Town staff is currently reviewing the way building and planning services are delivered. This is long over-due. Since Greater Napanee was created, planning services have been contracted out to a firm in Kingston called IBI Group. Most residents have never heard of these people. They are controlling the future of our town but none of their names appear on our ballot.
In most cases, builders and developers are required to reimburse the town for whatever IBI charges and there are no effective controls on the amount they can charge. IBI churns out the billable hours which our hapless builders have no choice but to pay. Planning reports often lead to demands for further studies with unexpected costs and questionable benefits. Much time is wasted shuffling paper back and forth between our besieged planning clerk and the IBI people in Kingston. This is big-city, central-planning applied to our small, rural municipality and our council never gets to provide input until the end of the process when the usual ‘staff recommendation’ appears on their agenda which they invariably approve.
IBI billed our town $155,023 in 2014 and $109,660 in 2015. All of these costs appear either on our tax bills or as an add-on to the cost of new buildings. For these dollars our Town could hire a full-time, resident planner who could do the job IBI now does with time left over to supervise the building and planning staff. And, more importantly, we could win back control of our future.
Our builders and developers have become increasingly frustrated but, up to now, have been afraid to complain. Some have put plans on hold or have simply moved on; and some are now in open revolt.
Ironically, despite the buckets of money being shipped down the road to Kingston, our official plan and zoning by-law are still the worst dog’s breakfast imaginable.
Every time someone applies to amend the by-law, the defect is not corrected across the board but rather IBI does a band-aid fix, specific to that property. We now have hundreds of these ‘special exception zones’. Our zone map, if you can find one, now looks like a piece of Swiss cheese.
As an example, the original by-law did not permit grain dryers anywhere. Over the years, nine different farmers spent thousands of dollars each to get permission to install a grain dryer. But, grain drying is still a prohibited activity everywhere else.
IBI’s Official Plan writes off our downtown as being ‘in decline’ and even prohibits new one-storey buildings downtown. IBI’s zoning by-law freezes all new development on the perimeter of our urban area. There is no way a developer can determine what will or will not be permitted because it depends on the whim of IBI and it costs $3,000 just to ask.
For anyone in the consulting industry, anxious to generate billable hours, this is the gift that keeps on giving.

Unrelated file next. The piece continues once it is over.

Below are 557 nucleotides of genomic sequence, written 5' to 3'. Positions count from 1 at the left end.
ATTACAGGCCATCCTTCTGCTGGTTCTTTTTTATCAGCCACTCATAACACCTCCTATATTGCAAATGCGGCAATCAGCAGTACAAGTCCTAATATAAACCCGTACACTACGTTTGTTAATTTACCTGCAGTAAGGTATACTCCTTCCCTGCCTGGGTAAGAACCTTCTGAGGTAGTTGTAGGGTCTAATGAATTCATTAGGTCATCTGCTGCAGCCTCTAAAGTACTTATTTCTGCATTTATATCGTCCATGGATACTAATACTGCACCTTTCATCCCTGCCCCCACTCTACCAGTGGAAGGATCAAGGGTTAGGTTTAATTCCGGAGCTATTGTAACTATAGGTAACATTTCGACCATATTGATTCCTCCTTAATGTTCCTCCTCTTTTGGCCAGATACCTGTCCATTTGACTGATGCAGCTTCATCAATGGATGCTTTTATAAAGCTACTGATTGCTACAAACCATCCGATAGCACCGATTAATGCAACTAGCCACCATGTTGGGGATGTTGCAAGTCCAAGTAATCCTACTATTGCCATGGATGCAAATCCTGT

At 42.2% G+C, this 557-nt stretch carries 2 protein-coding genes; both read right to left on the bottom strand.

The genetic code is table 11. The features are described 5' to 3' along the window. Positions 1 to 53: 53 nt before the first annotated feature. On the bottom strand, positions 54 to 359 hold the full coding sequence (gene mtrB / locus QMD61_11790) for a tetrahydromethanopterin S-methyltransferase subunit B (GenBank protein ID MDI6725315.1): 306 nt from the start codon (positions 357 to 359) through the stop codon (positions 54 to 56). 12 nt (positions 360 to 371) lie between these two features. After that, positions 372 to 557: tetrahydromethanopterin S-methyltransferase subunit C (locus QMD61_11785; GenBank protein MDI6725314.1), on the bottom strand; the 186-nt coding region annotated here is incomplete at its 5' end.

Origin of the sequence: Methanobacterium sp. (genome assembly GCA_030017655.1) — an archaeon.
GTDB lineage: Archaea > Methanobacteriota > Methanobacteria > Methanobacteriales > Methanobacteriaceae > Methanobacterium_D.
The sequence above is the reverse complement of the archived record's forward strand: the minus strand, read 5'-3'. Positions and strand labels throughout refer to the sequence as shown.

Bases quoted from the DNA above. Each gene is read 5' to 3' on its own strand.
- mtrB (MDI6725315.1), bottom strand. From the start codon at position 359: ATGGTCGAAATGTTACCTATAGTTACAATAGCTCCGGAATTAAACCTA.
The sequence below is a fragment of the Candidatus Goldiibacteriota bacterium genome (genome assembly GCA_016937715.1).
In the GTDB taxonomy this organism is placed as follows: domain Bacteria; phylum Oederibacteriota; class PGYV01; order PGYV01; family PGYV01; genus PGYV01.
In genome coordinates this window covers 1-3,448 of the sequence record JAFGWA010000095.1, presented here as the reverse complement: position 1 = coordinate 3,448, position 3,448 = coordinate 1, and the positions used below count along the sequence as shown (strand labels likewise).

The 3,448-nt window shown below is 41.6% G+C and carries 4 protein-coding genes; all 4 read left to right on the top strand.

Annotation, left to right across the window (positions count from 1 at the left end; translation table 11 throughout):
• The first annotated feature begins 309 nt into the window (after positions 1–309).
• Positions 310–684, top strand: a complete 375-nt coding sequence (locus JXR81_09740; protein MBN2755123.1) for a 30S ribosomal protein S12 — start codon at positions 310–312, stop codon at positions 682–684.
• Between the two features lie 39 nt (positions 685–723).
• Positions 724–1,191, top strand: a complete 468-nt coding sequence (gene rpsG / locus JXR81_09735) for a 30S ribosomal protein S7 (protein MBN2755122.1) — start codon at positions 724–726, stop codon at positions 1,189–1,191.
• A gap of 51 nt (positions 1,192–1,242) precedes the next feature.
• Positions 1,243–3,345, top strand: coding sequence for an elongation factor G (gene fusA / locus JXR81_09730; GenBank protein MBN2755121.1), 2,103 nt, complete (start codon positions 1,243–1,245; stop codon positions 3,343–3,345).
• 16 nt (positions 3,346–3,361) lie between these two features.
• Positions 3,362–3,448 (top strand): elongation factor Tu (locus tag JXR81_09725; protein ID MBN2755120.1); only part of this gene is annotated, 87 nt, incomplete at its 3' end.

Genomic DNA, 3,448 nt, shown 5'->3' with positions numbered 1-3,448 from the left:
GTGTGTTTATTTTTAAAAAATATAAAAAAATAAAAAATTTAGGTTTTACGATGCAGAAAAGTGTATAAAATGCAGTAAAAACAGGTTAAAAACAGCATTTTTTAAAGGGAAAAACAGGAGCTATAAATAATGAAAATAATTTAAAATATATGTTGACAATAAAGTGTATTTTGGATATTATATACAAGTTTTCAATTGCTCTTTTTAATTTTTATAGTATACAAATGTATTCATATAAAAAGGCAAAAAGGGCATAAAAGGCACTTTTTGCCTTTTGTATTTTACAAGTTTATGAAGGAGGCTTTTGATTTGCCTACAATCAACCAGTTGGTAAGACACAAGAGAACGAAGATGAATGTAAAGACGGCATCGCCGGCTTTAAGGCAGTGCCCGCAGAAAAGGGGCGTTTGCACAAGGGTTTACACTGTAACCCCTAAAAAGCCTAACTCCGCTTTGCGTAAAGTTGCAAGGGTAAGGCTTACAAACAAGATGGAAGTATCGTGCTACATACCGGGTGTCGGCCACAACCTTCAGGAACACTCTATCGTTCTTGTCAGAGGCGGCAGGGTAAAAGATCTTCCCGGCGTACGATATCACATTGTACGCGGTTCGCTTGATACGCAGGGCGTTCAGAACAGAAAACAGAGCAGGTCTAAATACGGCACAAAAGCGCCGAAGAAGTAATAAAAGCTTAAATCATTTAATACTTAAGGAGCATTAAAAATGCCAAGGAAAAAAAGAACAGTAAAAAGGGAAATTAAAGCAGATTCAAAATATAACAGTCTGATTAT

We desperately need a new model for doing our planning, one that involves constant feedback to council and staff from the builders and developers and clear communications all around. A fundamental part of the process should involve getting our own, in-house planner whose interest is in achieving good end results with a minimum of delay, rather than fixating on endless CYA studies.
We need a planner who has the respect and confidence of council, our builders and the public at large. Most of all, we need one with the ability and self-confidence to make wise judgment calls and decisions that all three groups will respect. We need one with the ability to take charge of and organize the existing building and planning staff who seem as frustrated as the builders. Council should insist that staff present a new model for doing our planning and not just another band-aid solution to this long-standing problem.
We are told that our town is open for new industry and development but we need to fact-check this belief. Other communities in eastern Ontario such as Loyalist have in-house planning and are experiencing a surge in new development and growth. But, growth has stalled in our town leading to at least nine derelict buildings downtown, some of them fenced off and allegedly in danger of collapse.
The future of our town depends on growth and new development. Without new assessment, new industry and new development charges we cannot fund the amenities we once enjoyed such as an outdoor pool, let alone build an indoor one. We need new industry to provide jobs for our youth and places for them to live; otherwise, our young people will move elsewhere. We need new development to tackle our $73-million infrastructure deficit and fund repair of our crumbling roads, sidewalks and sewers.
We simply can’t keep doing things the same old way and expect different results.